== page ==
New satellite images show that Northern California’s kelp forest has all but disappeared. This is the reason

The kelp forest that only eight years ago formed a lush ocean canopy along California’s northern coast has almost completely disappeared, and scientists studying algae and the species that depend on it are concerned about its inability to recover. .

A new UC Santa Cruz study found that the kelp forest on the Sonoma and Mendocino coast has declined by an average of 95% since 2013. It analyzed satellite images dating back to 1985 to investigate how a number of factors led to the forest. of abrupt algae. decline, including an explosion in the purple sea urchin population, which eats it, and two waves of marine heat. Research shows that the unprecedented destruction was linked to unusual ocean warming and that the kelp forest likely won’t recover anytime soon, in part because removing urchins is so difficult.

“In fact, they can survive in starvation conditions,” said Meredith McPherson, a graduate student in the UC Santa Cruz department of Ocean Sciences and a co-author of the study. “The impact has been that there is basically no kelp forest left, actually.”

Bull seaweedNereocystis luetkeana) generally thrives in the rocky coastal areas of Sonoma and Mendocino counties and creates habitat for many types of fish and invertebrates, including abalone, sea urchin, jellyfish, and sea snails. Its demise has also had impacts on local tourism and other businesses: the abalone fishery closed to recreational divers since 2018, and the Mendocino County commercial red sea urchin fishery is almost completely closed.


The two warm water events that helped cause the kelp forest to decline include an El Niño phenomenon and what is known as a warm water “patch” that together lasted from 2014 to 2016. Around the same time, a Debilitating disease hit the sunflower starfish population, leaving the purple hedgehog without a predator.

Those hedgehogs quickly took over, eating the remaining algae and starving two other species popular with divers and sushi lovers: the red abalone and the red hedgehog (the purple hedgehog is not as commercially viable). What remains are the hedgehog moors, rocky areas completely covered by spiky purple invertebrates along hundreds of kilometers of the north shore.

“What we’re seeing in Northern California is unprecedented in terms of its scale,” said Tristin McHugh, seaweed project director for the Nature Conservancy’s California Oceans Program, which is developing pilot methods to remove sea urchins from purple sea and restore algae.

Although there were fears that another hot drop of water was forming last year off Alaska, water temperatures on the north coast have returned to normal, McPherson said, and yet the bull algae have not recovered. Unlike other native California algae, it is an annual species that dies off in winter, when it reaches shore in piles that resemble long greenish-brown hoses with bulbous tips. Usually returns every spring.

Scientists had already been monitoring the decline of the kelp forest for years with aerial photography and tidal data, but the new study was the first to use satellite imagery to take a closer look at changes in growth along with the temperature of the sea. ocean and nutrient levels.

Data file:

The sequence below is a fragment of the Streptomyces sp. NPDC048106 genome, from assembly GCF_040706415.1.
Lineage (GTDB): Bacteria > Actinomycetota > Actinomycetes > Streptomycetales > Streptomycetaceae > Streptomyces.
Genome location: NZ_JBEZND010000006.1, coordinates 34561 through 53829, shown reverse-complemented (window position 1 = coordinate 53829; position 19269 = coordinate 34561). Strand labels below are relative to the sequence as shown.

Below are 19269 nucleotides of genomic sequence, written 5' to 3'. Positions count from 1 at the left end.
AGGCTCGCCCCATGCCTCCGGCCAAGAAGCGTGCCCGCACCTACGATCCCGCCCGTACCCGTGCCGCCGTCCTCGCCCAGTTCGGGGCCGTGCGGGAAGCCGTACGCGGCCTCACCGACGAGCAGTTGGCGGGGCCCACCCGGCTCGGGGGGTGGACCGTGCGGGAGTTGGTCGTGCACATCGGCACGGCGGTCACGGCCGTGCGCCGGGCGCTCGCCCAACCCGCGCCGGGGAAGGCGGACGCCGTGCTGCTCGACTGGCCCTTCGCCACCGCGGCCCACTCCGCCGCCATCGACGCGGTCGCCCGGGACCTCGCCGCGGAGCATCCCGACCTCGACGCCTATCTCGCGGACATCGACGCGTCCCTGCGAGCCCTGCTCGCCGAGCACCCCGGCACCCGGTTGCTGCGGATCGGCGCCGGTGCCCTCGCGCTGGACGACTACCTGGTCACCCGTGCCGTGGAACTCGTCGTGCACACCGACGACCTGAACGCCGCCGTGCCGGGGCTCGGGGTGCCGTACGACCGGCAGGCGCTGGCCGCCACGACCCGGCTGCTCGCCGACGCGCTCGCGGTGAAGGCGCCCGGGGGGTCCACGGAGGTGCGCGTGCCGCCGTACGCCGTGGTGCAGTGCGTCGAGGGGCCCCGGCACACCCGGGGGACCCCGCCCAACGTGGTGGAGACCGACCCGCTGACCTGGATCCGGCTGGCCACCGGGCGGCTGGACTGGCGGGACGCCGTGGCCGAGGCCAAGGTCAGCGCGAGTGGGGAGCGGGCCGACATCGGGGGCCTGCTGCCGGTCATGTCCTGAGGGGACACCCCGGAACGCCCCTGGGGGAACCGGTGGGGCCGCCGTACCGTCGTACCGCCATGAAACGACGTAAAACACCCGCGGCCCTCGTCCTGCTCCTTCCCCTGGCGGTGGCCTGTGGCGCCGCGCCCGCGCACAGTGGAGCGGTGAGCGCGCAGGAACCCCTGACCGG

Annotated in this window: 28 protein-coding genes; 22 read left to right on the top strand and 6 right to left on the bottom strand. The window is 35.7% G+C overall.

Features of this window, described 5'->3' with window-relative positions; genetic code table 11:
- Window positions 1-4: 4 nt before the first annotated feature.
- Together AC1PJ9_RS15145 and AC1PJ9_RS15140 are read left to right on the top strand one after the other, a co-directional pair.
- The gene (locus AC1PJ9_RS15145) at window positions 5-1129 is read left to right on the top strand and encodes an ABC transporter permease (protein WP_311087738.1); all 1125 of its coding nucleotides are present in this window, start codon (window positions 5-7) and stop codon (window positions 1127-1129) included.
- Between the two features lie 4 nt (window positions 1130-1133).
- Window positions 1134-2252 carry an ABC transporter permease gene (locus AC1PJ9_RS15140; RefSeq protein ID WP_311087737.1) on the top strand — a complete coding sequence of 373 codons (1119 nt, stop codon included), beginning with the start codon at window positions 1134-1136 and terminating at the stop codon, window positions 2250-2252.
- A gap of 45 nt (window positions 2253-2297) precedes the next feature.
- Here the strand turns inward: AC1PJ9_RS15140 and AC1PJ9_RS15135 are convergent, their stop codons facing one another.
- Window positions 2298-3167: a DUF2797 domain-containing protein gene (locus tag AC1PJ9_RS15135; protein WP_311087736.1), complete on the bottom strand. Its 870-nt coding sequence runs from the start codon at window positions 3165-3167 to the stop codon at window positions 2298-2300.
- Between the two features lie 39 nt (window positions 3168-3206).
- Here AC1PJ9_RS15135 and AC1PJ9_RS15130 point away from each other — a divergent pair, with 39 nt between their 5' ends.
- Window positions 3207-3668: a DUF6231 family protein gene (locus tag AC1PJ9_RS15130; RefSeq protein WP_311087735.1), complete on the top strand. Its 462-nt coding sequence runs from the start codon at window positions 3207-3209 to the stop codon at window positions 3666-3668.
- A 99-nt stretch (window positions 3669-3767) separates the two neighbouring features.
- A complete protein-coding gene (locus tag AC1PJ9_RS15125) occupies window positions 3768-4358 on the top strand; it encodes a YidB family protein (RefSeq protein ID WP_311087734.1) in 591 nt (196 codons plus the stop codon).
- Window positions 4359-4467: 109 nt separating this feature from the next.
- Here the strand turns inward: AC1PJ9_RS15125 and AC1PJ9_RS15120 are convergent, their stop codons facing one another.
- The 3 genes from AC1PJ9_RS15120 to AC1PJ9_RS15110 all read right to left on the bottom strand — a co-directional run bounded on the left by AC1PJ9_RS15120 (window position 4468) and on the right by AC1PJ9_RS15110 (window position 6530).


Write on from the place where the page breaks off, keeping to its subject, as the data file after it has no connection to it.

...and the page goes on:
“We can see seaweed relatively easily from space using a satellite,” McPherson said.

Seaweed growth relies on cold outcrops in spring that bring nutrients to the surface, and these are reduced when the water temperature rises. Although previous El Niño events, a natural pattern that causes Pacific water temperatures to rise for a year or two, have also caused seaweed to decline, they have generally rebounded.

Rearing hedgehog from the Norwegian company Urchinomics, which opens a sea urchin

Farmed urchin from the Norwegian company Urchinomics, which is opening a sea urchin “ranch” in Bodega Bay.


What was different in 2014-16 was the explosion of the purple urchin and the addition of the hot water drop, which at its peak raised the ocean temperature by nearly 7 degrees above average. While there is some evidence that the spot was linked to climate change, more importantly, marine heat waves are becoming more frequent and intense as global temperatures rise due to climate change, McPherson said.

Climate change, pollution and other factors are also to blame for the global decline of kelp forests in the past 20 years, but in California, it’s worst off the coast north of San Francisco. Monterey Bay and other parts of central California have also lost kelp forests to urchin moorlands, but those areas have a mix of bull kelp and giant kelp and also have sea otters that help hunt urchins. In southern California, where giant algae are the main species, the forest has persisted better.

The most concerning part about the decline of the Sonoma-Mendocino kelp forest is that unless the sunflower starfish or other predator returns, the purple sea urchin shows no signs of moving.

“Usually some kind of physical disturbance or illness would wipe out the population,” McPherson said. “It could last for decades and decades.”

Habitat loss to the purple sea urchin is why the California Department of Fish and Wildlife in 2018 put a five-year hiatus in recreational fishing for red abalone, which generally attracts recreational divers from all over the world. California to the north coast. As a result, the last dive shop in the area closed at Fort Bragg about a year ago.

Many jobless professional red urchin divers have been hired into a state sponsored program run by Reef Check, a nonprofit organization, to manually remove purple urchin from the seabed. It is a slow process. In some cases, there are 20 to 30 urchins per square meter of seafloor, and similar efforts in Norway, Japan and New Zealand have shown a reduction to 2 per square meter is necessary for the kelp forest to recover, McHugh. saying.

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